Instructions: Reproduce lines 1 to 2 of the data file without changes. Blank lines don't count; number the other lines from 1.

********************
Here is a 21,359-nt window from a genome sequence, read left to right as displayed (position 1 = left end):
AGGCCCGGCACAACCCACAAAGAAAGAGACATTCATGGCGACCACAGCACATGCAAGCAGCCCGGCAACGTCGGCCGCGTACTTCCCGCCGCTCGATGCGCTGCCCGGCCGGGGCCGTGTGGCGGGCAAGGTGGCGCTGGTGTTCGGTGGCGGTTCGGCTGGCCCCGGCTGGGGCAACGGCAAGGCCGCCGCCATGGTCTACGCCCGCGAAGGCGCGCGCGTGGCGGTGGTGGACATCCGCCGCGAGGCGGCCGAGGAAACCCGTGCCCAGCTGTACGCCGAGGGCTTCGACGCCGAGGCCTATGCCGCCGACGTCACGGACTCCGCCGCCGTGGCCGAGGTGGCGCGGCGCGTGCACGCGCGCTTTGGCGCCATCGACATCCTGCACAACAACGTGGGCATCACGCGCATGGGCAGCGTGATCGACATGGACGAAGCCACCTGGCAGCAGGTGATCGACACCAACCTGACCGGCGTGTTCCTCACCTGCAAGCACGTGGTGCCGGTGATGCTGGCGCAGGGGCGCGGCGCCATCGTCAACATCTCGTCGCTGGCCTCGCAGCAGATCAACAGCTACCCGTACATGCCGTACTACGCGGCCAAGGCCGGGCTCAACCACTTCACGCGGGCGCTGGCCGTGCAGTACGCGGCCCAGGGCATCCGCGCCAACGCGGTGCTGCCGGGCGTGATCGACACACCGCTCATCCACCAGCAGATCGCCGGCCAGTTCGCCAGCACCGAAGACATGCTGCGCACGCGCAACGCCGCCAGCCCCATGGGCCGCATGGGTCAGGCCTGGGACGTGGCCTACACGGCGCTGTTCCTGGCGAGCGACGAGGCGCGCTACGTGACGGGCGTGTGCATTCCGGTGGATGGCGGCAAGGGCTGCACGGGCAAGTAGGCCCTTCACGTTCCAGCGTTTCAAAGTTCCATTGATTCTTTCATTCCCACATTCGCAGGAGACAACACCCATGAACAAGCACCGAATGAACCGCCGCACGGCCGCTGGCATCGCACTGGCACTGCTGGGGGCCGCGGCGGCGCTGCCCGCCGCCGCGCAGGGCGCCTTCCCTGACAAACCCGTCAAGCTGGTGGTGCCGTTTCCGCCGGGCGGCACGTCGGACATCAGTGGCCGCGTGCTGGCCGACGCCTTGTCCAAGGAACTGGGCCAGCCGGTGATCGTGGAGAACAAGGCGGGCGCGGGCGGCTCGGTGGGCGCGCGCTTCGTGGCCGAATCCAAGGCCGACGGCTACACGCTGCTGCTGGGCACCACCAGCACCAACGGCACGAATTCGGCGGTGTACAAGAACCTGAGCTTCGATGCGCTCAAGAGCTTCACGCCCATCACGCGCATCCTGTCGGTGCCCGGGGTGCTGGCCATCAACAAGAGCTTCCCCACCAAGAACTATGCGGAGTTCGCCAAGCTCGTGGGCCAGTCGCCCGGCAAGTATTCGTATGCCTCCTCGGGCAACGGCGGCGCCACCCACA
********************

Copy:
Here is a 21,359-nt window from a genome sequence, read left to right as displayed (position 1 = left end):
AGGCCCGGCACAACCCACAAAGAAAGAGACATTCATGGCGACCACAGCACATGCAAGCAGCCCGGCAACGTCGGCCGCGTACTTCCCGCCGCTCGATGCGCTGCCCGGCCGGGGCCGTGTGGCGGGCAAGGTGGCGCTGGTGTTCGGTGGCGGTTCGGCTGGCCCCGGCTGGGGCAACGGCAAGGCCGCCGCCATGGTCTACGCCCGCGAAGGCGCGCGCGTGGCGGTGGTGGACATCCGCCGCGAGGCGGCCGAGGAAACCCGTGCCCAGCTGTACGCCGAGGGCTTCGACGCCGAGGCCTATGCCGCCGACGTCACGGACTCCGCCGCCGTGGCCGAGGTGGCGCGGCGCGTGCACGCGCGCTTTGGCGCCATCGACATCCTGCACAACAACGTGGGCATCACGCGCATGGGCAGCGTGATCGACATGGACGAAGCCACCTGGCAGCAGGTGATCGACACCAACCTGACCGGCGTGTTCCTCACCTGCAAGCACGTGGTGCCGGTGATGCTGGCGCAGGGGCGCGGCGCCATCGTCAACATCTCGTCGCTGGCCTCGCAGCAGATCAACAGCTACCCGTACATGCCGTACTACGCGGCCAAGGCCGGGCTCAACCACTTCACGCGGGCGCTGGCCGTGCAGTACGCGGCCCAGGGCATCCGCGCCAACGCGGTGCTGCCGGGCGTGATCGACACACCGCTCATCCACCAGCAGATCGCCGGCCAGTTCGCCAGCACCGAAGACATGCTGCGCACGCGCAACGCCGCCAGCCCCATGGGCCGCATGGGTCAGGCCTGGGACGTGGCCTACACGGCGCTGTTCCTGGCGAGCGACGAGGCGCGCTACGTGACGGGCGTGTGCATTCCGGTGGATGGCGGCAAGGGCTGCACGGGCAAGTAGGCCCTTCACGTTCCAGCGTTTCAAAGTTCCATTGATTCTTTCATTCCCACATTCGCAGGAGACAACACCCATGAACAAGCACCGAATGAACCGCCGCACGGCCGCTGGCATCGCACTGGCACTGCTGGGGGCCGCGGCGGCGCTGCCCGCCGCCGCGCAGGGCGCCTTCCCTGACAAACCCGTCAAGCTGGTGGTGCCGTTTCCGCCGGGCGGCACGTCGGACATCAGTGGCCGCGTGCTGGCCGACGCCTTGTCCAAGGAACTGGGCCAGCCGGTGATCGTGGAGAACAAGGCGGGCGCGGGCGGCTCGGTGGGCGCGCGCTTCGTGGCCGAATCCAAGGCCGACGGCTACACGCTGCTGCTGGGCACCACCAGCACCAACGGCACGAATTCGGCGGTGTACAAGAACCTGAGCTTCGATGCGCTCAAGAGCTTCACGCCCATCACGCGCATCCTGTCGGTGCCCGGGGTGCTGGCCATCAACAAGAGCTTCCCCACCAAGAACTATGCGGAGTTCGCCAAGCTCGTGGGCCAGTCGCCCGGCAAGTATTCGTATGCCTCCTCGGGCAACGGCGGCGCCACCCACA